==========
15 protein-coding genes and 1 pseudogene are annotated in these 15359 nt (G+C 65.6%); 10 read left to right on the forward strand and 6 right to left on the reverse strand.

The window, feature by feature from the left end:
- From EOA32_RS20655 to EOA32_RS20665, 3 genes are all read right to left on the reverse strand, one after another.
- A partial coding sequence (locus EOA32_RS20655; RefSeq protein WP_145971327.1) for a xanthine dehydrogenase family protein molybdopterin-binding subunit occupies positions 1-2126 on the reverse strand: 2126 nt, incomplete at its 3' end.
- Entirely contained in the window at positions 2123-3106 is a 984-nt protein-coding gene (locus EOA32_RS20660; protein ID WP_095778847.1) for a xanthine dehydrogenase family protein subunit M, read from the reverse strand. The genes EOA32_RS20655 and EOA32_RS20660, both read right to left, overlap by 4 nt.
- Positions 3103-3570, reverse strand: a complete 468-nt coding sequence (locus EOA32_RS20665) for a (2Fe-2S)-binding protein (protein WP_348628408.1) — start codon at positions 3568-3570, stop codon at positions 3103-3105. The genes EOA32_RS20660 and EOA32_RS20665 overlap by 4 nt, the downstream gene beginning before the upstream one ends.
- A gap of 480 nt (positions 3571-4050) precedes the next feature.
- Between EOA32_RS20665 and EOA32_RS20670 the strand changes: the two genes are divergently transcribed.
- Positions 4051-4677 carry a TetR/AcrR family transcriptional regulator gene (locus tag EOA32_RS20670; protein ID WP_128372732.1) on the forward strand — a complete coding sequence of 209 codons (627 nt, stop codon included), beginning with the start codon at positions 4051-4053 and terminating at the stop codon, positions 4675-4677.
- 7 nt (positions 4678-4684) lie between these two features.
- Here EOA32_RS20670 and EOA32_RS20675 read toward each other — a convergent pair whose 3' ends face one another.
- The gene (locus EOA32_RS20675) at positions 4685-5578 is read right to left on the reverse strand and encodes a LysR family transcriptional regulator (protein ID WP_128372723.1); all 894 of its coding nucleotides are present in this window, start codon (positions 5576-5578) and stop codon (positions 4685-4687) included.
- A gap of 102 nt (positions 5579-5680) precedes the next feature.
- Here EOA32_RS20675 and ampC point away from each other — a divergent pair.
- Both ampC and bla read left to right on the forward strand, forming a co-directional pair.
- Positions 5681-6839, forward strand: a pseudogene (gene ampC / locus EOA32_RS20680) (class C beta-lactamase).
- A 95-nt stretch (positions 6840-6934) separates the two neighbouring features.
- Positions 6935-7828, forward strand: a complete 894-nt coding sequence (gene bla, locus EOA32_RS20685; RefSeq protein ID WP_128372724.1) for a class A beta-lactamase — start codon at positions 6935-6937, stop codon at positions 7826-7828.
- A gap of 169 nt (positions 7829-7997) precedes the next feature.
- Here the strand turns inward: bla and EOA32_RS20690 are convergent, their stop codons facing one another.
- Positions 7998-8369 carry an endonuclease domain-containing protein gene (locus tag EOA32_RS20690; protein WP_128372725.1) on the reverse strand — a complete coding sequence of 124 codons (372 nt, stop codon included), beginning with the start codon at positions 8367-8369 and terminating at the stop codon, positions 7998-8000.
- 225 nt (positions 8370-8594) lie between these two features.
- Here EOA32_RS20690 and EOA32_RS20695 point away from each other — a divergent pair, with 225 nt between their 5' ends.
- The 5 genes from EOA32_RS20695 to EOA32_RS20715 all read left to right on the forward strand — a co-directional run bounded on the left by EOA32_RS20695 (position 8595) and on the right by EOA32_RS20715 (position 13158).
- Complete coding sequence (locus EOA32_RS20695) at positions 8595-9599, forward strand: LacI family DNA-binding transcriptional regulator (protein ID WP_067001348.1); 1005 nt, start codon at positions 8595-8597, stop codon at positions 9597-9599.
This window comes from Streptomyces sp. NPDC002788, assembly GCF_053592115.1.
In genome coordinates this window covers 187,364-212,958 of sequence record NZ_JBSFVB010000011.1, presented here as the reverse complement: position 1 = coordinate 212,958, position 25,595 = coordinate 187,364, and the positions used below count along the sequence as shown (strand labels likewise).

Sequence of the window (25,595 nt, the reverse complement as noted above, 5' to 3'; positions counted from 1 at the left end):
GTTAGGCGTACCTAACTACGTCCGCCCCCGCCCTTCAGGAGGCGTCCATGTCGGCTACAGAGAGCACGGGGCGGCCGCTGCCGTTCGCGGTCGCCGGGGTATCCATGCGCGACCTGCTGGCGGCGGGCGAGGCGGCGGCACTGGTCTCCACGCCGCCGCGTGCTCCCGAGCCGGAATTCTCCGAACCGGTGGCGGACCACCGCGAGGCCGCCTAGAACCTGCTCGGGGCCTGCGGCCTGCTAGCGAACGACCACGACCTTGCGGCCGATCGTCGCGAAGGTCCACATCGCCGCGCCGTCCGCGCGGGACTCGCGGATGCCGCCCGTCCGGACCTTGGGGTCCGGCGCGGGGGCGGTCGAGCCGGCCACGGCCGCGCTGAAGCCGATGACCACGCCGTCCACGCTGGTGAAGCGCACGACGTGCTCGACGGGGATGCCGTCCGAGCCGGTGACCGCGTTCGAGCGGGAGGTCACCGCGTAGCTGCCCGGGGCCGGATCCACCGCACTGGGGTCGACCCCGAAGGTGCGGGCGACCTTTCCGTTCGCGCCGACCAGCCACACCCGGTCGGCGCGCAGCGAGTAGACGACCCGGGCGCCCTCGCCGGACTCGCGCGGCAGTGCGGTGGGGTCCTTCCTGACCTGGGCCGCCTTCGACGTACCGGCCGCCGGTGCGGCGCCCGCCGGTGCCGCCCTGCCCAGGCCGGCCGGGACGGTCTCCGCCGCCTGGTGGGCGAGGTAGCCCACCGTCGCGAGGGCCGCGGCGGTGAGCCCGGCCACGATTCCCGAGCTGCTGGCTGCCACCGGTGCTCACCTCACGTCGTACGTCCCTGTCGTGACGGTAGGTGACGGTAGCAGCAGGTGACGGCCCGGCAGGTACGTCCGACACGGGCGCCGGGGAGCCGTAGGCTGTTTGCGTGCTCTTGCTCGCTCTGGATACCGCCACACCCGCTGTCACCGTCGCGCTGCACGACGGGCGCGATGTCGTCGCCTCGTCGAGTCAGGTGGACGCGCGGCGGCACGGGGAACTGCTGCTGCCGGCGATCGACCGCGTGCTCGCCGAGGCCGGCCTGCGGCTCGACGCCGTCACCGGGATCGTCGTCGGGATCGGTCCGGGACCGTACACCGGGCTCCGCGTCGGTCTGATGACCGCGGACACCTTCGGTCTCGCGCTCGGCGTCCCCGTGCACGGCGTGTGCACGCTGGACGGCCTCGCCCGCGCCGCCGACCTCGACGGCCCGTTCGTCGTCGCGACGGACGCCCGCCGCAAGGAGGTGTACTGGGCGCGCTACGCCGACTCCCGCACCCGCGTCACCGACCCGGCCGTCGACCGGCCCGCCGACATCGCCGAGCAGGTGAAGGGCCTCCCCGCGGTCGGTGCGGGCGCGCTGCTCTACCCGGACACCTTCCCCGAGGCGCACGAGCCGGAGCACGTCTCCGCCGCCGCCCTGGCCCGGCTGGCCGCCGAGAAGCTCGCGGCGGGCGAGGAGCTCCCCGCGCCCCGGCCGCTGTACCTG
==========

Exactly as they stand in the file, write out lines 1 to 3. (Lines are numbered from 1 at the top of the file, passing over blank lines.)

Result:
15 protein-coding genes and 1 pseudogene are annotated in these 15359 nt (G+C 65.6%); 10 read left to right on the forward strand and 6 right to left on the reverse strand.

The window, feature by feature from the left end:
- From EOA32_RS20655 to EOA32_RS20665, 3 genes are all read right to left on the reverse strand, one after another.